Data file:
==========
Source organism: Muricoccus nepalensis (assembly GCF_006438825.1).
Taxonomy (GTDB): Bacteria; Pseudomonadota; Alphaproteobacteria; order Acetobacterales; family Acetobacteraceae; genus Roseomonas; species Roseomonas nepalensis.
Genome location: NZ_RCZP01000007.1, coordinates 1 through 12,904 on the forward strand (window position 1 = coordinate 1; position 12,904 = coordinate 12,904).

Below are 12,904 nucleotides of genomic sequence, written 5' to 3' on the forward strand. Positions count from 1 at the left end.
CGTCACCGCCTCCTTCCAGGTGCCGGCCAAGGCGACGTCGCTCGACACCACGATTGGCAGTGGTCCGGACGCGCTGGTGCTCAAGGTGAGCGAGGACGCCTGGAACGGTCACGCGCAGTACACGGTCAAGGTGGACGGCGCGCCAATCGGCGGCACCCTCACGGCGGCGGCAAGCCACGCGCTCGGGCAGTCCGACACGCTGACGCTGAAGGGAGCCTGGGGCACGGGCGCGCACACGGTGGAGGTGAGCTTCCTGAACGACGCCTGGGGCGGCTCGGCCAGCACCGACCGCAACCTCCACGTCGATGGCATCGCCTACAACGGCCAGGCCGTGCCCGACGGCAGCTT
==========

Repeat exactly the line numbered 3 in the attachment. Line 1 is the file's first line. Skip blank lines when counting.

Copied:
Genome location: NZ_RCZP01000007.1, coordinates 1 through 12,904 on the forward strand (window position 1 = coordinate 1; position 12,904 = coordinate 12,904).